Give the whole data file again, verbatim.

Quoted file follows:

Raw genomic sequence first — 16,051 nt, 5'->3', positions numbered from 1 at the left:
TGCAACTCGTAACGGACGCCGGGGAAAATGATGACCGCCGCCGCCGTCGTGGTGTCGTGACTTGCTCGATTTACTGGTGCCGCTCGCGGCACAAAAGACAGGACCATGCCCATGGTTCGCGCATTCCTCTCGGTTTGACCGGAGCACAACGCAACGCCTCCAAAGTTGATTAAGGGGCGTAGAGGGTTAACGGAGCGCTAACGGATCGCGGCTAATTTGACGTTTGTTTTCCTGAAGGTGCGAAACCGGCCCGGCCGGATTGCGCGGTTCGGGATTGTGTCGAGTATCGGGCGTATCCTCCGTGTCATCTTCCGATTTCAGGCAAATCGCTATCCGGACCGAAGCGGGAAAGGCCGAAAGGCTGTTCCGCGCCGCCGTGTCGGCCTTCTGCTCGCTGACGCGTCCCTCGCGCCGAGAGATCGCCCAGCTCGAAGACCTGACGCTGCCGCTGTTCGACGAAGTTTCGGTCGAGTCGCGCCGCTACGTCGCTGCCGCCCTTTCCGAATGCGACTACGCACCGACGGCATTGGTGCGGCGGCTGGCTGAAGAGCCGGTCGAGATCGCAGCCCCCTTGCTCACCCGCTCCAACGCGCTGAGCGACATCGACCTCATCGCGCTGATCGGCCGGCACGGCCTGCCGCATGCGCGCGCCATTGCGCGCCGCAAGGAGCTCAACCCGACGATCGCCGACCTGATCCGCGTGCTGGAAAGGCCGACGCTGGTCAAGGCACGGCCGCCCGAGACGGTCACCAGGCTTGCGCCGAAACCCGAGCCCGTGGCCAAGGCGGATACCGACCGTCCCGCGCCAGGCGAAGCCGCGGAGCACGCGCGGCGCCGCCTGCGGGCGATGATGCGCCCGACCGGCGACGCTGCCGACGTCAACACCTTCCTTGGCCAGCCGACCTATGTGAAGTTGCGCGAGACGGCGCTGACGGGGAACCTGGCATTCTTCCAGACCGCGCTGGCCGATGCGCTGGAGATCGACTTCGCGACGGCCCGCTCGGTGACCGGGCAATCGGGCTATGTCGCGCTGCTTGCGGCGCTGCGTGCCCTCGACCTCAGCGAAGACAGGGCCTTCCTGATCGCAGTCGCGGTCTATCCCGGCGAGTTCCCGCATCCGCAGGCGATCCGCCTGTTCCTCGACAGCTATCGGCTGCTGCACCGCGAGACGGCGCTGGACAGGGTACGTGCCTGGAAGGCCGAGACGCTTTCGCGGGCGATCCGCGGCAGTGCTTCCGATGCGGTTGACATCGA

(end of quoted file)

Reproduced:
Raw genomic sequence first — 16,051 nt, 5'->3', positions numbered from 1 at the left:
TGCAACTCGTAACGGACGCCGGGGAAAATGATGACCGCCGCCGCCGTCGTGGTGTCGTGACTTGCTCGATTTACTGGTGCCGCTCGCGGCACAAAAGACAGGACCATGCCCATGGTTCGCGCATTCCTCTCGGTTTGACCGGAGCACAACGCAACGCCTCCAAAGTTGATTAAGGGGCGTAGAGGGTTAACGGAGCGCTAACGGATCGCGGCTAATTTGACGTTTGTTTTCCTGAAGGTGCGAAACCGGCCCGGCCGGATTGCGCGGTTCGGGATTGTGTCGAGTATCGGGCGTATCCTCCGTGTCATCTTCCGATTTCAGGCAAATCGCTATCCGGACCGAAGCGGGAAAGGCCGAAAGGCTGTTCCGCGCCGCCGTGTCGGCCTTCTGCTCGCTGACGCGTCCCTCGCGCCGAGAGATCGCCCAGCTCGAAGACCTGACGCTGCCGCTGTTCGACGAAGTTTCGGTCGAGTCGCGCCGCTACGTCGCTGCCGCCCTTTCCGAATGCGACTACGCACCGACGGCATTGGTGCGGCGGCTGGCTGAAGAGCCGGTCGAGATCGCAGCCCCCTTGCTCACCCGCTCCAACGCGCTGAGCGACATCGACCTCATCGCGCTGATCGGCCGGCACGGCCTGCCGCATGCGCGCGCCATTGCGCGCCGCAAGGAGCTCAACCCGACGATCGCCGACCTGATCCGCGTGCTGGAAAGGCCGACGCTGGTCAAGGCACGGCCGCCCGAGACGGTCACCAGGCTTGCGCCGAAACCCGAGCCCGTGGCCAAGGCGGATACCGACCGTCCCGCGCCAGGCGAAGCCGCGGAGCACGCGCGGCGCCGCCTGCGGGCGATGATGCGCCCGACCGGCGACGCTGCCGACGTCAACACCTTCCTTGGCCAGCCGACCTATGTGAAGTTGCGCGAGACGGCGCTGACGGGGAACCTGGCATTCTTCCAGACCGCGCTGGCCGATGCGCTGGAGATCGACTTCGCGACGGCCCGCTCGGTGACCGGGCAATCGGGCTATGTCGCGCTGCTTGCGGCGCTGCGTGCCCTCGACCTCAGCGAAGACAGGGCCTTCCTGATCGCAGTCGCGGTCTATCCCGGCGAGTTCCCGCATCCGCAGGCGATCCGCCTGTTCCTCGACAGCTATCGGCTGCTGCACCGCGAGACGGCGCTGGACAGGGTACGTGCCTGGAAGGCCGAGACGCTTTCGCGGGCGATCCGCGGCAGTGCTTCCGATGCGGTTGACATCGA